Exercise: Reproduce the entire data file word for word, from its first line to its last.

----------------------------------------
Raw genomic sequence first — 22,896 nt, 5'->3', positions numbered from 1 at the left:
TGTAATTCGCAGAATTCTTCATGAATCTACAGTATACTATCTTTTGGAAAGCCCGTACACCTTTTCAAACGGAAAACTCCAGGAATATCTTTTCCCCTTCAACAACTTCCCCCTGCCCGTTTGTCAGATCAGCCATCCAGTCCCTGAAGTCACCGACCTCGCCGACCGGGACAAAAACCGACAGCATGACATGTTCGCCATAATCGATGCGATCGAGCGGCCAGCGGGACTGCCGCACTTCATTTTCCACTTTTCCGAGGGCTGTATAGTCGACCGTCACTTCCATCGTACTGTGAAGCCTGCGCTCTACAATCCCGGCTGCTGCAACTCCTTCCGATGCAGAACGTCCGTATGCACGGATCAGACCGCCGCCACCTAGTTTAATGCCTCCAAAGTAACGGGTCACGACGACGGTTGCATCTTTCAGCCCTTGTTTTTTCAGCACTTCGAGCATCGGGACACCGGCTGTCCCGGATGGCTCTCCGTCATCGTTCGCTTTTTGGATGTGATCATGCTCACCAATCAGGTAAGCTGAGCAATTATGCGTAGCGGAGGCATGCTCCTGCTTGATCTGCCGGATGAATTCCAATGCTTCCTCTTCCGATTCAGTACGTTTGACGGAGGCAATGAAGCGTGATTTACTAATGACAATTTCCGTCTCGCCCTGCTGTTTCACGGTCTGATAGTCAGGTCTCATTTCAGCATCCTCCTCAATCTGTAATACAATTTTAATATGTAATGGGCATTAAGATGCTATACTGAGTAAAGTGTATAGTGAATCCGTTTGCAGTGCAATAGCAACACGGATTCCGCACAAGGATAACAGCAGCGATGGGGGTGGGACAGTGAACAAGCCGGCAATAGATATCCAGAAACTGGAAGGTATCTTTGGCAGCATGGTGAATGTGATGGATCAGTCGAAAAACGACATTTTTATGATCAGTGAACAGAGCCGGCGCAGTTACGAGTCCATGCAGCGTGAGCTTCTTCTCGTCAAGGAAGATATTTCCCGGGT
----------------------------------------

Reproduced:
Raw genomic sequence first — 22,896 nt, 5'->3', positions numbered from 1 at the left:
TGTAATTCGCAGAATTCTTCATGAATCTACAGTATACTATCTTTTGGAAAGCCCGTACACCTTTTCAAACGGAAAACTCCAGGAATATCTTTTCCCCTTCAACAACTTCCCCCTGCCCGTTTGTCAGATCAGCCATCCAGTCCCTGAAGTCACCGACCTCGCCGACCGGGACAAAAACCGACAGCATGACATGTTCGCCATAATCGATGCGATCGAGCGGCCAGCGGGACTGCCGCACTTCATTTTCCACTTTTCCGAGGGCTGTATAGTCGACCGTCACTTCCATCGTACTGTGAAGCCTGCGCTCTACAATCCCGGCTGCTGCAACTCCTTCCGATGCAGAACGTCCGTATGCACGGATCAGACCGCCGCCACCTAGTTTAATGCCTCCAAAGTAACGGGTCACGACGACGGTTGCATCTTTCAGCCCTTGTTTTTTCAGCACTTCGAGCATCGGGACACCGGCTGTCCCGGATGGCTCTCCGTCATCGTTCGCTTTTTGGATGTGATCATGCTCACCAATCAGGTAAGCTGAGCAATTATGCGTAGCGGAGGCATGCTCCTGCTTGATCTGCCGGATGAATTCCAATGCTTCCTCTTCCGATTCAGTACGTTTGACGGAGGCAATGAAGCGTGATTTACTAATGACAATTTCCGTCTCGCCCTGCTGTTTCACGGTCTGATAGTCAGGTCTCATTTCAGCATCCTCCTCAATCTGTAATACAATTTTAATATGTAATGGGCATTAAGATGCTATACTGAGTAAAGTGTATAGTGAATCCGTTTGCAGTGCAATAGCAACACGGATTCCGCACAAGGATAACAGCAGCGATGGGGGTGGGACAGTGAACAAGCCGGCAATAGATATCCAGAAACTGGAAGGTATCTTTGGCAGCATGGTGAATGTGATGGATCAGTCGAAAAACGACATTTTTATGATCAGTGAACAGAGCCGGCGCAGTTACGAGTCCATGCAGCGTGAGCTTCTTCTCGTCAAGGAAGATATTTCCCGGGT